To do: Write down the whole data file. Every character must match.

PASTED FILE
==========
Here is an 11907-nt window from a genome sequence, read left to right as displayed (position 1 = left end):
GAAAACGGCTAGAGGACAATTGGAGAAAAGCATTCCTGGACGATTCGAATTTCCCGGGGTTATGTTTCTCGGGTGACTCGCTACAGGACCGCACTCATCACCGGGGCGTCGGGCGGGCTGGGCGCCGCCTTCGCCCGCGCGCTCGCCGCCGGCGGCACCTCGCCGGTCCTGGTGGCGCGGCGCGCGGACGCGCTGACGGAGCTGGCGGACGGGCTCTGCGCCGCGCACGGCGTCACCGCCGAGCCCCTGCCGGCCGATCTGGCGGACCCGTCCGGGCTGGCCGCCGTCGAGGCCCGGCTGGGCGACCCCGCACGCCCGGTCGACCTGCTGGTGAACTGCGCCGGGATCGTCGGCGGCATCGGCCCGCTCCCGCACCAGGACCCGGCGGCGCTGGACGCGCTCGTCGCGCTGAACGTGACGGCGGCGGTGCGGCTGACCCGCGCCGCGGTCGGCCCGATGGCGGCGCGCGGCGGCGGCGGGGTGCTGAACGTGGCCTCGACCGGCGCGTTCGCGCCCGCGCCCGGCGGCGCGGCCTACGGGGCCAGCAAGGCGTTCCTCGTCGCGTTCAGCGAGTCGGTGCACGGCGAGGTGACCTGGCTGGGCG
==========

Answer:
Here is an 11907-nt window from a genome sequence, read left to right as displayed (position 1 = left end):
GAAAACGGCTAGAGGACAATTGGAGAAAAGCATTCCTGGACGATTCGAATTTCCCGGGGTTATGTTTCTCGGGTGACTCGCTACAGGACCGCACTCATCACCGGGGCGTCGGGCGGGCTGGGCGCCGCCTTCGCCCGCGCGCTCGCCGCCGGCGGCACCTCGCCGGTCCTGGTGGCGCGGCGCGCGGACGCGCTGACGGAGCTGGCGGACGGGCTCTGCGCCGCGCACGGCGTCACCGCCGAGCCCCTGCCGGCCGATCTGGCGGACCCGTCCGGGCTGGCCGCCGTCGAGGCCCGGCTGGGCGACCCCGCACGCCCGGTCGACCTGCTGGTGAACTGCGCCGGGATCGTCGGCGGCATCGGCCCGCTCCCGCACCAGGACCCGGCGGCGCTGGACGCGCTCGTCGCGCTGAACGTGACGGCGGCGGTGCGGCTGACCCGCGCCGCGGTCGGCCCGATGGCGGCGCGCGGCGGCGGCGGGGTGCTGAACGTGGCCTCGACCGGCGCGTTCGCGCCCGCGCCCGGCGGCGCGGCCTACGGGGCCAGCAAGGCGTTCCTCGTCGCGTTCAGCGAGTCGGTGCACGGCGAGGTGACCTGGCTGGGCG